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The Ghost of Christmas Past

It was December 24, 1975, and the outside high temperatures hovered around 40 degrees Fahrenheit. As I approached my front door, I could see it like some sinister demon as it dangled from the door knob--a notice from city hall. I had until 5:00 to pay my past due utiity bill or my power and water would be disconnected. I had no money. Merry Christmas to me!

My first husband and I had been married for three months. I was yet unaware that I was pregnant with my first child. The economic recession had hit hard in my hometown and jobs were nearly impossible to come by. I had been able to snare a part-time, weekend job cleaning rooms at a local motel. They paid me once a month. My husband had lost his job right before our wedding and was lucky to land a day-labor gig now and then. We were fortunate the landlady was gracious and did not demand our two months of overdue rent or threaten to evict us from the small house we could not afford to heat. We did not qualify for any government aid beyond a small allotment of food stamps, which at that time in history had to be purchased. Our monthly allotment was $90, which we could purchase for $25. But we did not have $25. What we did have was a few pounds of potatoes in the kitchen that had become our main living quarters because it contained a small wood burning stove which gave us both a little warmth and a way to cook.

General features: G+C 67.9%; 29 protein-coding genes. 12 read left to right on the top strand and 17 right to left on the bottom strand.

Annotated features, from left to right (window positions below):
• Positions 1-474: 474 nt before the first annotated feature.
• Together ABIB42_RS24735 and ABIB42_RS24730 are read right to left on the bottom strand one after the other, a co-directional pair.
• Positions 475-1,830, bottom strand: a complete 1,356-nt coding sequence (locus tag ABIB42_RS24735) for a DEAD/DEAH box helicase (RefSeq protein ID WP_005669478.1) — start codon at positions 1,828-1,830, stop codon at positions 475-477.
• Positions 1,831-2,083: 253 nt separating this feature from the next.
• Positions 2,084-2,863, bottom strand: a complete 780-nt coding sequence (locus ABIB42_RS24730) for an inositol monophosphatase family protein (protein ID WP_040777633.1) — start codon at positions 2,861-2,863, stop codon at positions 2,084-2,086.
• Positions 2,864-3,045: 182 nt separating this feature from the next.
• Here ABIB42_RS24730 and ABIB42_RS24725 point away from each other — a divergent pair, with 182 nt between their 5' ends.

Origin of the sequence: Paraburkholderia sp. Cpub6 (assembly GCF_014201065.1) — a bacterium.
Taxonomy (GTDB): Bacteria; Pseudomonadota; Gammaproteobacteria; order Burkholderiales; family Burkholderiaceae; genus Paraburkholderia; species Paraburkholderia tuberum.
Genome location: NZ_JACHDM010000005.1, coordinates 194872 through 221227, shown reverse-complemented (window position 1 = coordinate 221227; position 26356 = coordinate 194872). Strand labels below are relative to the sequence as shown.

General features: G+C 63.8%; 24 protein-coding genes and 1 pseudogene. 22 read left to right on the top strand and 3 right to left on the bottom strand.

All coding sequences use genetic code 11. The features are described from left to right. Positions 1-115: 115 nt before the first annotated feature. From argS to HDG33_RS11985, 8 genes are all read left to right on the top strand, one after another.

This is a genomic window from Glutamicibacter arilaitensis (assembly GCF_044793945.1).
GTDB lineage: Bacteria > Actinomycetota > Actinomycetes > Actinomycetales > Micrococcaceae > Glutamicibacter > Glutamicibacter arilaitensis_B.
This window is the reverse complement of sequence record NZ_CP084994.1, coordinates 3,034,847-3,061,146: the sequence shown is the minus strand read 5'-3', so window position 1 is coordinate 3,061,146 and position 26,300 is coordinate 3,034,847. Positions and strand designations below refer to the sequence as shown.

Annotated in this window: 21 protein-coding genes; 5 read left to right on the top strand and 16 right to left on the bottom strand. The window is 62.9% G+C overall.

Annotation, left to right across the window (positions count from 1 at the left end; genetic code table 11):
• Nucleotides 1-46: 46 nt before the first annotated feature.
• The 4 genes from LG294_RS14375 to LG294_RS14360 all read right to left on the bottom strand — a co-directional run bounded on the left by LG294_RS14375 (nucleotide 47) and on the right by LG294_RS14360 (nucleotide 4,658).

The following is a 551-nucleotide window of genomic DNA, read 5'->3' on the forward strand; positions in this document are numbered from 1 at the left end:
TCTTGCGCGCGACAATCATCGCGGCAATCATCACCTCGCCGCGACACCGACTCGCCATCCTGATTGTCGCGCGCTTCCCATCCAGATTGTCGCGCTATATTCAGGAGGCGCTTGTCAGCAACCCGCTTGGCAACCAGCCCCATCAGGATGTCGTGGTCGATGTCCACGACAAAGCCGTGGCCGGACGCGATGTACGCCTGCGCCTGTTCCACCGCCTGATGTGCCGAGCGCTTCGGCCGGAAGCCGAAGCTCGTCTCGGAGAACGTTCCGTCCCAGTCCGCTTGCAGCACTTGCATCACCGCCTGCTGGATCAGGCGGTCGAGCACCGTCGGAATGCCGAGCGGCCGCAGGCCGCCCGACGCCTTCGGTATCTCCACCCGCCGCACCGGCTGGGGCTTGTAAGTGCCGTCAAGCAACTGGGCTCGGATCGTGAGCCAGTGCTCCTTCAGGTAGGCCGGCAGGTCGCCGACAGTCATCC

We ate a lot of potatoes. They were cheap and somewhat filling.

No other Christmas was quite as bleak as that first one I'd spent as an 18-year-old adult. It's often easy to forget those less fortunate amid the holiday flurry of overblown shopping and parties, and the frenzy of outdoing the neighbors with increasingly gaudy outdoor decor. In this season, I try to slow down and take a lesson from Ebenezer Scrooge and revisit my old ghosts. For thirty years, I was a member of the American working poor, dependent upon the aid of many angels--people and organizations willing to lend the helping hand I and my children so often needed to survive. But the hard lessons I learned in those lean years only enhance these years now lived more fruitfully. Those years taught me humility. They taught me appreciation. I quickly learned to distinguish between want and need. Most of all, I learned how to give back.

There are those out there who are hungry. There are those who are cold. Many of them are children. I am grateful they are not mine, yet they do belong to me. They also belong to you. They belong to us all in this massive family of humanity. They should not be neglected or forgotten as we race out to purchase the latest, greatest, new electronic device or over-priced designer shoes.

I consider myself blessed to have discovered the joy of giving, for there is great truth to the old adage, "Tis better to give than to receive." It can actually be quite addictive. And above all, angels are cherished.


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